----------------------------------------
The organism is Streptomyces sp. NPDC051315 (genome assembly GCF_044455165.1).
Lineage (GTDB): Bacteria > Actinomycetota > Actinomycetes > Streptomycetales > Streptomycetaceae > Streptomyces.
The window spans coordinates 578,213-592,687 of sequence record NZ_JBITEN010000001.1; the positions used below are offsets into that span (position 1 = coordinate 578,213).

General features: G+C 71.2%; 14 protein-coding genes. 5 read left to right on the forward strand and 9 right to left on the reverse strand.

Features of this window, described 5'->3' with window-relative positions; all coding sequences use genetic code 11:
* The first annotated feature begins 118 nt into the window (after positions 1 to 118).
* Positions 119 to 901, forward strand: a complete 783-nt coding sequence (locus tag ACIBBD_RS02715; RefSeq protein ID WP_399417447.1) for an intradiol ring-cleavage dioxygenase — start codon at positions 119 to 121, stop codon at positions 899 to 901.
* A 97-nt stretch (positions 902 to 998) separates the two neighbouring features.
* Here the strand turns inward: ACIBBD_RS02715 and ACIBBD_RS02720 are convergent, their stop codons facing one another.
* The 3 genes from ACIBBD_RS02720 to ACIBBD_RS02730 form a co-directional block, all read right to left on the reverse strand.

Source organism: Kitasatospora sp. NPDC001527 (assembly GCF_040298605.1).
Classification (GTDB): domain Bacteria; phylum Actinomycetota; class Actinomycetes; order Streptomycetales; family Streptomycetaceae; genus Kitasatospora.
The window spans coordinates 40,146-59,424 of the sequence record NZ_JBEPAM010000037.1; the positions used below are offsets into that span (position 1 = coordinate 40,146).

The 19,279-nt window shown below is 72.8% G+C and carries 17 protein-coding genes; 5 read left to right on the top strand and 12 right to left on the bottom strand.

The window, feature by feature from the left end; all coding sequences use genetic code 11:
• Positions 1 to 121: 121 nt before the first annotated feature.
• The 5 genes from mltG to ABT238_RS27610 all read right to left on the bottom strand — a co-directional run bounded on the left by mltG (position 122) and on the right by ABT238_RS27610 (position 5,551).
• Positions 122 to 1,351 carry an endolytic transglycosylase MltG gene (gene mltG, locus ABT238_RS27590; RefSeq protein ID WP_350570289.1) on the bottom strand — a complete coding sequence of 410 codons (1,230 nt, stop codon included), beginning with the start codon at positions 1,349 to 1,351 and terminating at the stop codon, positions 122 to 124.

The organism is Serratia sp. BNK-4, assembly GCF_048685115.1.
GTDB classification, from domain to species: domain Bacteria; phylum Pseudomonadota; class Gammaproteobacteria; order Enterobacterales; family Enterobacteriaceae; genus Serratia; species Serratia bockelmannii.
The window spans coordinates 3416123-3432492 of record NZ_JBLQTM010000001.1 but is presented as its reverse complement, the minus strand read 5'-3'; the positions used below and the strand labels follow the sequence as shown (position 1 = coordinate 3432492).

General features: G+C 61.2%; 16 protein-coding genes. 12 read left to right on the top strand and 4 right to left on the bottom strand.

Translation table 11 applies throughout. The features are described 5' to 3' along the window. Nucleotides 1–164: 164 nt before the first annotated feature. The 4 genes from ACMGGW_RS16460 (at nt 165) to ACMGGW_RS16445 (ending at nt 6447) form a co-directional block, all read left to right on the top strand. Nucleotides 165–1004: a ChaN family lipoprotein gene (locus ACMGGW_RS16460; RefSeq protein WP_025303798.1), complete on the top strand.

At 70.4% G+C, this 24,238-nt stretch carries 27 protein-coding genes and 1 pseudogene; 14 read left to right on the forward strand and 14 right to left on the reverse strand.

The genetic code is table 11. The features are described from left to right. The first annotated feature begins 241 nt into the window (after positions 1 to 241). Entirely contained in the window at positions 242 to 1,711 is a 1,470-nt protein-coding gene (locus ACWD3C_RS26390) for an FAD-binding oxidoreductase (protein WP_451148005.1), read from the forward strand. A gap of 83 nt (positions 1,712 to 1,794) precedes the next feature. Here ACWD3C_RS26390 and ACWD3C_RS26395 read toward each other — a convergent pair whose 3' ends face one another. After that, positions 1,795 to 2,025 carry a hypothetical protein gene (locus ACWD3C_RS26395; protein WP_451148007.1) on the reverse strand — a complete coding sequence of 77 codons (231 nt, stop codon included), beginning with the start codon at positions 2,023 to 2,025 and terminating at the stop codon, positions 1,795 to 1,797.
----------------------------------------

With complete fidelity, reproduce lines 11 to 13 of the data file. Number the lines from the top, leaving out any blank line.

Source organism: Kitasatospora sp. NPDC001527 (assembly GCF_040298605.1).
Classification (GTDB): domain Bacteria; phylum Actinomycetota; class Actinomycetes; order Streptomycetales; family Streptomycetaceae; genus Kitasatospora.
The window spans coordinates 40,146-59,424 of the sequence record NZ_JBEPAM010000037.1; the positions used below are offsets into that span (position 1 = coordinate 40,146).